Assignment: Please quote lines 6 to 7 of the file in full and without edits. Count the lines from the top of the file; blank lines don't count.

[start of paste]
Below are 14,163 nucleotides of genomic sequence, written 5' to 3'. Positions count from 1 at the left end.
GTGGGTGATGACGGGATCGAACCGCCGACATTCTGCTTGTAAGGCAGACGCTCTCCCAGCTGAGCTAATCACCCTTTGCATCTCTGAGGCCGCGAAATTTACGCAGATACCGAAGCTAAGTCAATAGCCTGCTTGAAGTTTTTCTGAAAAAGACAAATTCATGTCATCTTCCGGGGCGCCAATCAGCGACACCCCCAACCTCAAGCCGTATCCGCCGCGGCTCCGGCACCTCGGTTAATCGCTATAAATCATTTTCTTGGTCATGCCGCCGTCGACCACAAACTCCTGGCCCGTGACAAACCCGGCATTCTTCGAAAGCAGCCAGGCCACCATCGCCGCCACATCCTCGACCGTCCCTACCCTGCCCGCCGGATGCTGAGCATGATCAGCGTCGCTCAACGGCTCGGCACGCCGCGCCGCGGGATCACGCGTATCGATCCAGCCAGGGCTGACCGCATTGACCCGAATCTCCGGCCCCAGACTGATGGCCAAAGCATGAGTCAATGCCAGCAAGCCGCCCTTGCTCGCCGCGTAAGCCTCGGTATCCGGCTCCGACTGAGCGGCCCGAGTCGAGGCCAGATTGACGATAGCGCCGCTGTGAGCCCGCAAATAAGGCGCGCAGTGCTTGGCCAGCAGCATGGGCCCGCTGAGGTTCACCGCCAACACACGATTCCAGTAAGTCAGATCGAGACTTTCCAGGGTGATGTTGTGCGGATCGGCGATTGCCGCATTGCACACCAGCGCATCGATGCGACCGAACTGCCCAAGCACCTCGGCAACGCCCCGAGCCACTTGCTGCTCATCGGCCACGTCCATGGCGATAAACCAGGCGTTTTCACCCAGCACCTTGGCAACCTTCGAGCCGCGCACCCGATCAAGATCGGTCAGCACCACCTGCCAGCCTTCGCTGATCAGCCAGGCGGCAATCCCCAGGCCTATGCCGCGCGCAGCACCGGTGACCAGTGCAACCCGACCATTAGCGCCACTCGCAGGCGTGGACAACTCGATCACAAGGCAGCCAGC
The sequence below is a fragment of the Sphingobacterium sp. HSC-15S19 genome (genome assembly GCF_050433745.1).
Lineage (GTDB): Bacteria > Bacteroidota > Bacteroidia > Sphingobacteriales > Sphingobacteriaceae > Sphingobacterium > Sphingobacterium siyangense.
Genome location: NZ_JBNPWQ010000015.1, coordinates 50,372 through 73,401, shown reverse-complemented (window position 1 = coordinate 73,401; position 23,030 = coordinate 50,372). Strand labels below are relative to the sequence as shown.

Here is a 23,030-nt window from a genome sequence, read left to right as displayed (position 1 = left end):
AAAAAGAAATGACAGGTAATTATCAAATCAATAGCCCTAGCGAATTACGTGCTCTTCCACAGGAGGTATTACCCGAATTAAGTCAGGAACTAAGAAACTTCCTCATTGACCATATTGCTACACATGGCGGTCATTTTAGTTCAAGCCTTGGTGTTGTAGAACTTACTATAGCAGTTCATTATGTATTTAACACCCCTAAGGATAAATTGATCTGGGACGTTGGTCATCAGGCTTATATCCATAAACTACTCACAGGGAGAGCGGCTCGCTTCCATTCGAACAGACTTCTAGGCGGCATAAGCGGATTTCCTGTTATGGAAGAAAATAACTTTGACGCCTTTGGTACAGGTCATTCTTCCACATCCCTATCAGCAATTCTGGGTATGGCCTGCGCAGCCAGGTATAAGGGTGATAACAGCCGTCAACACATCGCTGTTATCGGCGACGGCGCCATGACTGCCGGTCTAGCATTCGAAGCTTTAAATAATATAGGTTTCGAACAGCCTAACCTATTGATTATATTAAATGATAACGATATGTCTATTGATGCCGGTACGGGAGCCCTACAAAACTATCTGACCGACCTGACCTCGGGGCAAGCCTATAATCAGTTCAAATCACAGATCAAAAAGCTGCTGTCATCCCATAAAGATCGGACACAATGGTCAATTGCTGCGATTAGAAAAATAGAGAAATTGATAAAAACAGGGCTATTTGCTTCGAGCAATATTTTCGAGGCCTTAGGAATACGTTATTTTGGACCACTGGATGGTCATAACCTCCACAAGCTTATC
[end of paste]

Here is a 23,030-nt window from a genome sequence, read left to right as displayed (position 1 = left end):
AAAAAGAAATGACAGGTAATTATCAAATCAATAGCCCTAGCGAATTACGTGCTCTTCCACAGGAGGTATTACCCGAATTAAGTCAGGAACTAAGAAACTTCCTCATTGACCATATTGCTACACATGGCGGTCATTTTAGTTCAAGCCTTGGTGTTGTAGAACTTACTATAGCAGTTCATTATGTATTTAACACCCCTAAGGATAAATTGATCTGGGACGTTGGTCATCAGGCTTATATCCATAAACTACTCACAGGGAGAGCGGCTCGCTTCCATTCGAACAGACTTCTAGGCGGCATAAGCGGATTTCCTGTTATGGAAGAAAATAACTTTGACGCCTTTGGTACAGGTCATTCTTCCACATCCCTATCAGCAATTCTGGGTATGGCCTGCGCAGCCAGGTATAAGGGTGATAACAGCCGTCAACACATCGCTGTTATCGGCGACGGCGCCATGACTGCCGGTCTAGCATTCGAAGCTTTAAATAATATAGGTTTCGAACAGCCTAACCTATTGATTATATTAAATGATAACGATATGTCTATTGATGCCGGTACGGGAGCCCTACAAAACTATCTGACCGACCTGACCTCGGGGCAAGCCTATAATCAGTTCAAATCACAGATCAAAAAGCTGCTGTCATCCCATAAAGATCGGACACAATGGTCAATTGCTGCGATTAGAAAAATAGAGAAATTGATAAAAACAGGGCTATTTGCTTCGAGCAATATTTTCGAGGCCTTAGGAATACGTTATTTTGGACCACTGGATGGTCATAACCTCCACAAGCTTATC